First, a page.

Ever since the first time I saw an American sycamore (Platanus occidentalis), I’ve been fascinated by this tree. Its chalk white bark — which has flakes of brown, gray, green, and blue — is by far its most noticeable trait. Combined with a hollow trunk, massive leaves, and pendulous fruit, it’s one of the most distinctive and easily identified trees in the eastern United States.
In addition, the American sycamore has a long history of use — as a source of drinking water, syrup, tonic, remedy, and construction material. Occasionally, living sycamores have even been used as temporary dwellings by humans and their livestock.
Beyond that, the American sycamore provides food and shelter to wildlife, including finches, beavers, bears, and owls. Finally it provides a lesson to humanity, who would be well served by emulating the resilience, growth, and community that the American sycamore embodies.
The American sycamore — also called buttonball, whitewood, plane tree, or ghost tree — is a native deciduous tree of the eastern United States, with a range extending from Ontario in the north to Florida in the south and from Massachusetts in the east to Oklahoma in the west. It prefers riparian habitats, often bordering creeks, rivers, lakes, or swamps, and has prominent roots that often look like tentacles burrowing into the soil.
Up to 170 feet tall and ten feet in diameter, the American sycamore is a giant of the forest, towering over most other trees of equivalent age. Also gigantic are its leaves, which measure up to ten inches long by ten inches wide — each having up to five lobes with irregular teeth along the margin.
The American sycamore is also monoecious — with both male and female reproductive organs on the same tree — and has inconspicuous red and green flowers in springtime. The fruit ball that results from these flowers is spherical, dry, and up two inches in diameter.
And though it is technically a fruit, most people who encounter it in winter will call it a seed head for understandable reasons, given that it becomes dry and fuzzy as the season advances, much like a dandelion.
But by far the most distinguishing characteristic of the American sycamore is its bark. Starting at the base of the trunk, it looks fairly normal, with a course texture and brown or gray coloration. Then, around fifteen feet up the trunk, it starts to transition to a flaky, scale-like texture with gray, green, or blue coloration. After about thirty feet, the bark becomes smooth and white — almost like bone or ivory — for the remainder of its height.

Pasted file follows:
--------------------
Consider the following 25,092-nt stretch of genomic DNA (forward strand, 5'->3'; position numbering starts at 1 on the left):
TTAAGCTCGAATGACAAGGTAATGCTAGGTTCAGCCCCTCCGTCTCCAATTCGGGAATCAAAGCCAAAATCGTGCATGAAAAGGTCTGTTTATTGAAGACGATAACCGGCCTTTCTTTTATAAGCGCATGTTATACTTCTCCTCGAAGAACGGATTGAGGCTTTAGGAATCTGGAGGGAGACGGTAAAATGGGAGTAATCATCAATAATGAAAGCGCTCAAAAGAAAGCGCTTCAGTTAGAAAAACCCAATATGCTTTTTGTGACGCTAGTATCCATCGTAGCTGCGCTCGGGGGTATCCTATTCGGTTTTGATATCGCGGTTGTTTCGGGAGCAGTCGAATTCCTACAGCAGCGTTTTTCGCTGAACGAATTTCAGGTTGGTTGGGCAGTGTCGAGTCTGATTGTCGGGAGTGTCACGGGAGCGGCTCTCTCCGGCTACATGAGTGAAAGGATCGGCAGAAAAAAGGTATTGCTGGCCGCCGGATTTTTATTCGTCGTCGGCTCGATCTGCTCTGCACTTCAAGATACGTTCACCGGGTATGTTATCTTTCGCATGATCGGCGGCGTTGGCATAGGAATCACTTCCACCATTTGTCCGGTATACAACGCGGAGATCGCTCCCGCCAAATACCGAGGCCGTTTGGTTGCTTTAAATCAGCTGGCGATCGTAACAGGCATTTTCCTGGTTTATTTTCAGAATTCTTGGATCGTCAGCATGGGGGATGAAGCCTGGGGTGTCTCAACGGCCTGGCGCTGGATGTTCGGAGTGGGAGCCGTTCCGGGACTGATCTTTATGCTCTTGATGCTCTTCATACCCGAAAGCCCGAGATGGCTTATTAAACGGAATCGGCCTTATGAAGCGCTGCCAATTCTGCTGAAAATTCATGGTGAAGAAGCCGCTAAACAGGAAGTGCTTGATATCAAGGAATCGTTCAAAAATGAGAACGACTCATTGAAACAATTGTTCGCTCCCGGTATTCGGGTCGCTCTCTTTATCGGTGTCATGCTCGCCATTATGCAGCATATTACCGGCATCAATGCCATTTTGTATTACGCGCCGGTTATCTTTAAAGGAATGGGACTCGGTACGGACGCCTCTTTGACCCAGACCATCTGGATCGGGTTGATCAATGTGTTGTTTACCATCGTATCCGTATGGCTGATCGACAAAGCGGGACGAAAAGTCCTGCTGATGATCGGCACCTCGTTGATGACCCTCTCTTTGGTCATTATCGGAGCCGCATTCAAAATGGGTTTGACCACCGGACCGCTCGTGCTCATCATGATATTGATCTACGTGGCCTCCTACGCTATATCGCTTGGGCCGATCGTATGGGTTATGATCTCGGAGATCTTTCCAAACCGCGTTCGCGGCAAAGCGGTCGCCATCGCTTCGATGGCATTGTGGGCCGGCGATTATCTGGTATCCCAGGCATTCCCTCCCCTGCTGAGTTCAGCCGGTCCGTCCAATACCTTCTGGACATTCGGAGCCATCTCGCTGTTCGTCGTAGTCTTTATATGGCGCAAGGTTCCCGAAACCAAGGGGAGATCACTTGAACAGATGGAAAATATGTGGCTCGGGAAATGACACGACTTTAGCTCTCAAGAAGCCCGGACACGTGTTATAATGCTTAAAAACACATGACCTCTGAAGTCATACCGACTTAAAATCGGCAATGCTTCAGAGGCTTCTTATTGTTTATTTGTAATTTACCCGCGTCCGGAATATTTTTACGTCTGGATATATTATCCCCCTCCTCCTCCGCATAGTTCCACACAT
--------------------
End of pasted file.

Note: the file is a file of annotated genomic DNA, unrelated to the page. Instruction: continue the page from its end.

Seen in winter against the backdrop of a barren forest, the tree can sometimes resemble a skeletal hand, reaching from the earth to the sky — perhaps explaining the origin of its alternate name, the ghost tree.
[Before harvesting or consuming wild plants/trees, make sure you have the permission of the landowner and an understanding of considerations for use.]
Despite a perceived association with the dead, the American sycamore is very much of use to the living.
To start, its sap is entirely safe to drink and can be used as a source of clean water in cases where none other can be found; though obviously the tree would have to be tapped, much like a maple. Also like maple, the sap can be boiled down to make syrup or even sugar; though the results are quite scanty and of inferior quality in comparison to maple syrup.
The inner bark of the American sycamore is the most medicinally active part of the tree, with potential action against lung ailments like cough, cold, and tuberculosis along with measles and dysentery. A tea made from the inner bark is said to be astringent, diuretic, tonic, and purgative.
Sycamore wood, on the other hand, has been used to make barrels, pails, butcher blocks, canoes, and even primitive washing machines. In the trunk of a tree, living sycamore wood becomes progressively more hollow with age, creating cavities that have been used historically as cisterns, barns, and even houses.
Along with providing occasional housing for humans, the American sycamore is frequently home to many wildlife species, especially owls, flycatchers, chimney swifts, and wood ducks. In old trees where the cavity at the center is large enough, bats and even black bears have been known to take up residence.
Likewise the American sycamore provides food for many species of moths, leafhoppers, and other insects — who, though they may be damaging in some instances, are frequently also decomposers and pollinators. The branches and leaves are eaten by white-tailed deer, the wood by beavers, and the seeds by finches, juncos, and chickadees.
On the basis of this, it should go without saying that the American sycamore is a valuable part of nature. But, as with all of nature, the real value of the American sycamore is not so much in what can be gotten out of it as what can be learned from it.
In particular, the American sycamore demonstrates the value of three things: resilience, growth, and community. Its resilience can be seen in the way it grows back after being cut or damaged, frequently surviving events that would kill other trees. Its growth can be seen in the way it spreads thickly through the soil and rises quickly through the forest, often dwarfing other trees of equivalent age. And its community can seen in the way it provides food and shelter to other species, from finches and beavers to black bears and humans.
So while it may be occasionally beneficial to make use of these trees as means to an end, it would be far more beneficial to recognize them as we ourselves would like to be recognized: as unique, valuable, and beautiful pieces of the puzzle that is our world.